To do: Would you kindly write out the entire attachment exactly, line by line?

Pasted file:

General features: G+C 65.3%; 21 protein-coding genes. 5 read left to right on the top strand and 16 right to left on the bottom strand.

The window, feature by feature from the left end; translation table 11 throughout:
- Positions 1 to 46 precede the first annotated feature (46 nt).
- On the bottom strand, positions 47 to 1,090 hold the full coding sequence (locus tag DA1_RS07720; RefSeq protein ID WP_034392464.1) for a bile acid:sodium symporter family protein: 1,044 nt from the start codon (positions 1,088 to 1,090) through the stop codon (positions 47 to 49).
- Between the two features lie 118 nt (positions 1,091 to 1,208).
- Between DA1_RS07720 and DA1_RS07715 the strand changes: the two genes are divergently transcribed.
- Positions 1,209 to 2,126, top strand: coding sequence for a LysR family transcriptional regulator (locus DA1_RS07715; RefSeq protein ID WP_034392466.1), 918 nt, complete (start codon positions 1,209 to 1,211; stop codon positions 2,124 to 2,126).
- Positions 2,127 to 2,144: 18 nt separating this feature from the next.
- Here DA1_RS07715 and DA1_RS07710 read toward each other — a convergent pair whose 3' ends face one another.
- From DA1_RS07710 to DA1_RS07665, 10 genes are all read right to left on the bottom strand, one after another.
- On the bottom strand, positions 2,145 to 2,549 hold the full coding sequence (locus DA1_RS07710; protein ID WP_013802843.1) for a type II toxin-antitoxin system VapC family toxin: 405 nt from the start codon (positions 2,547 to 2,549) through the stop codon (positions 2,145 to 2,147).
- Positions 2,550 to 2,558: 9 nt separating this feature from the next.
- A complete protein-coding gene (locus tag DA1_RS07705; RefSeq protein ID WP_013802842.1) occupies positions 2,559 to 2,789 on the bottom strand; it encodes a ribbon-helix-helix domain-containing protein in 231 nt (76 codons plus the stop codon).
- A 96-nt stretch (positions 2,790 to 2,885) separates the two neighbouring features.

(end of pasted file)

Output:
General features: G+C 65.3%; 21 protein-coding genes. 5 read left to right on the top strand and 16 right to left on the bottom strand.

The window, feature by feature from the left end; translation table 11 throughout:
- Positions 1 to 46 precede the first annotated feature (46 nt).
- On the bottom strand, positions 47 to 1,090 hold the full coding sequence (locus tag DA1_RS07720; RefSeq protein ID WP_034392464.1) for a bile acid:sodium symporter family protein: 1,044 nt from the start codon (positions 1,088 to 1,090) through the stop codon (positions 47 to 49).
- Between the two features lie 118 nt (positions 1,091 to 1,208).
- Between DA1_RS07720 and DA1_RS07715 the strand changes: the two genes are divergently transcribed.
- Positions 1,209 to 2,126, top strand: coding sequence for a LysR family transcriptional regulator (locus DA1_RS07715; RefSeq protein ID WP_034392466.1), 918 nt, complete (start codon positions 1,209 to 1,211; stop codon positions 2,124 to 2,126).
- Positions 2,127 to 2,144: 18 nt separating this feature from the next.
- Here DA1_RS07715 and DA1_RS07710 read toward each other — a convergent pair whose 3' ends face one another.
- From DA1_RS07710 to DA1_RS07665, 10 genes are all read right to left on the bottom strand, one after another.
- On the bottom strand, positions 2,145 to 2,549 hold the full coding sequence (locus DA1_RS07710; protein ID WP_013802843.1) for a type II toxin-antitoxin system VapC family toxin: 405 nt from the start codon (positions 2,547 to 2,549) through the stop codon (positions 2,145 to 2,147).
- Positions 2,550 to 2,558: 9 nt separating this feature from the next.
- A complete protein-coding gene (locus tag DA1_RS07705; RefSeq protein ID WP_013802842.1) occupies positions 2,559 to 2,789 on the bottom strand; it encodes a ribbon-helix-helix domain-containing protein in 231 nt (76 codons plus the stop codon).
- A 96-nt stretch (positions 2,790 to 2,885) separates the two neighbouring features.